Emissivity varies between zero and one. Materials that absorb and emit a lot, like plastics, have high emissivity values (0.94, say). Materials that reflect a lot and don’t emit very much, like metals, have low emissivity values (0.07, say). Some examples:
Aluminum foil: 0.04
Polished brass: 0.03
Polished magnesium: 0.03
Silicone rubber (surface of silnylon fabric): 0.93
Epoxy (surface of carbon fiber and fiberglass articles): 0.89
Cotton cloth: 0.77
Polypropylene plastic/fabric: 0.97
Teflon PTFE plastic: 0.92
PVC plastic: 0.92Feb 11, 2017 at 1:06 am #3450096
Makes sense from a heat perspective – thanks for the explanation. But what about UV? Would not a highly reflective, low emissivity material on the underside be likely to reflect reflected UV back onto my skin?
I don’t know how great this risk is. Presumably high if walking across snow or paddling a canoe, but maybe not significant walking across the dessert? I’m going to be spending 2 weeks in the Grand Canyon, and have very fair skin; while comfort is a priority, sun protection is a greater one.Feb 11, 2017 at 7:31 am #3450105
Jerry AdamsBPL Member
@retiredjerryLocale: Oregon and Washington
white reflects sunlight, as does aluminized material
like Colin said, white does not reflect IR but aluminized material does. This isn’t that big a deal for sunlight. A big factor for something hot like a steel mill or a fire fighter.
Lightweight silnylon is somewhat transparent so would let some through. Depending on the weight. So it could let some heat from the sun through.
You could have two layers of nylon – white on top and dark on the bottom – sew them – hold them up to the sun first to make sure it’s blocking most of the sunlight – maybe use heavier fabric like 1.9 oz/yd2. Maybe go to local fabric store and look at whatever nylon they have and see how white it is and how transparent it is. That should give you good protection from UV for sunburn. I think that since UV is more energetic, it tends to get absorbed more easily so any fabric should work.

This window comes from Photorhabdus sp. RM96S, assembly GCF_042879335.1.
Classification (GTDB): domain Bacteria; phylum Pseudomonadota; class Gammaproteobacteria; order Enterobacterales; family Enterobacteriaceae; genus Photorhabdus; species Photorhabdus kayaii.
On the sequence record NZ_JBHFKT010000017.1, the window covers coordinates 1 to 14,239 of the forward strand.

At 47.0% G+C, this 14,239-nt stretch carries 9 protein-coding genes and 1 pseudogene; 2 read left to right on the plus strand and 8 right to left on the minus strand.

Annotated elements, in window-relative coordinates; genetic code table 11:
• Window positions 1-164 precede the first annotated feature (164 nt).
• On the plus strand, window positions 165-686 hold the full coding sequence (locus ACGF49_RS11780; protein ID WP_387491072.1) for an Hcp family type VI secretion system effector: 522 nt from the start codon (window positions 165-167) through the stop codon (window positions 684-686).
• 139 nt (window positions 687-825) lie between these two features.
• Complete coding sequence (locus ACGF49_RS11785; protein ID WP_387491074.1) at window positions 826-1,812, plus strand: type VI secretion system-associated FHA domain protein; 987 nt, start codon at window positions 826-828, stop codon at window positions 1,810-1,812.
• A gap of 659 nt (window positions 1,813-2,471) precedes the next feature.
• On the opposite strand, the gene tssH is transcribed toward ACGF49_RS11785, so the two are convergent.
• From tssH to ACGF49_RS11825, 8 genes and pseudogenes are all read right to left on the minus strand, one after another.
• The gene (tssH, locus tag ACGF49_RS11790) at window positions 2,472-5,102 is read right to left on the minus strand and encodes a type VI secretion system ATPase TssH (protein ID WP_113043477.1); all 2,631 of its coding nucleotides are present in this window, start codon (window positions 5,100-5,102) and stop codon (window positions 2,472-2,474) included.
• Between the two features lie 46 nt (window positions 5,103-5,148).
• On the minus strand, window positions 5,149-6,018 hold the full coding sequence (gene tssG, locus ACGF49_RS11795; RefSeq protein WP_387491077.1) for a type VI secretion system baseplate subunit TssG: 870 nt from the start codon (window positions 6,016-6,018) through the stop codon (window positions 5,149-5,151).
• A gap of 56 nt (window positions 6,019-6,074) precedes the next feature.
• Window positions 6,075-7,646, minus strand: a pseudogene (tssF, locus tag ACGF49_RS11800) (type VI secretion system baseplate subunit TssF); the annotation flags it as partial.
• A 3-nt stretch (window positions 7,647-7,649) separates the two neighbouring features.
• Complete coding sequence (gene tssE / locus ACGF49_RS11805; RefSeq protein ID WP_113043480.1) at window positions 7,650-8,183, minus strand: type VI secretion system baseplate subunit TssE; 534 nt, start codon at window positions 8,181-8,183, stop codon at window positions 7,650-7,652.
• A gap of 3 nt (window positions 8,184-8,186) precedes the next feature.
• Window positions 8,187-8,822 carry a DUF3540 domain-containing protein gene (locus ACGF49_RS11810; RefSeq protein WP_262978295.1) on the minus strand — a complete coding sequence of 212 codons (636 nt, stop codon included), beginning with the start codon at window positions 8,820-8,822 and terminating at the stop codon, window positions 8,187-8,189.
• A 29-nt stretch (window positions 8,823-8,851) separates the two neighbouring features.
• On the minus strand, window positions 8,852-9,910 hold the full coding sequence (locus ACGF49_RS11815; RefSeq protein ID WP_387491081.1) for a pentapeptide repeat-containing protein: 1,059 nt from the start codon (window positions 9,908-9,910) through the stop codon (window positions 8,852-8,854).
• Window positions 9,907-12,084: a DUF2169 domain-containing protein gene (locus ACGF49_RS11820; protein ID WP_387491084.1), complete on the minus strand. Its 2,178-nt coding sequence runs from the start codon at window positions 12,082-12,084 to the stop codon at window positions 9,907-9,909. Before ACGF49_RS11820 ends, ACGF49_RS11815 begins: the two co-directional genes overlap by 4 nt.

You could have aluminized mylar on top and dark nylon that isn’t siliconized on the bottom. Use the same tape as is used for cuben fabric.Feb 11, 2017 at 9:21 pm #3450203
Gumbo, your understanding of the UV problem sounds right to me. If you are actually standing on a surface that is highly reflective in the UV, then I would expect a wide brim hat with a reflective underside to increase your UV exposure a little. I don’t know the solar reflection spectra for common outdoor surfaces like soils, ice, and water.Feb 12, 2017 at 7:01 am #3450227
Ken MBPL Member
@kenmozLocale: Louisville, Oh
I paddle often so wide brimmed hats that are light colored or white are my choice. The underside of the brims are almost always light color also … not good. I always mask off the brim and spray with a flat black spray paint. Several light coats so it doesn’t soak through. Makes a big difference as to how much glare /sun gets reflected back into my face.
Possibly if you had a light colored or aluminized umbrella and it wasn’t dark underneath you could try my flat black spray method. Use a spray made for plastic. It wouldn’t add any weight. A silicone coated fabric might be a problem with adhesion. -KenMFeb 12, 2017 at 9:23 am #3450246
Ken T.BPL Member
I’d buy an umbrella and see if I like hiking with it first. My black umbrella performed well in the sun too. Still shade.
I have the aluminized Euroschirm umbrella and love it. Bought a golf sized umbrella at the local home store for $5. It too gets the job done.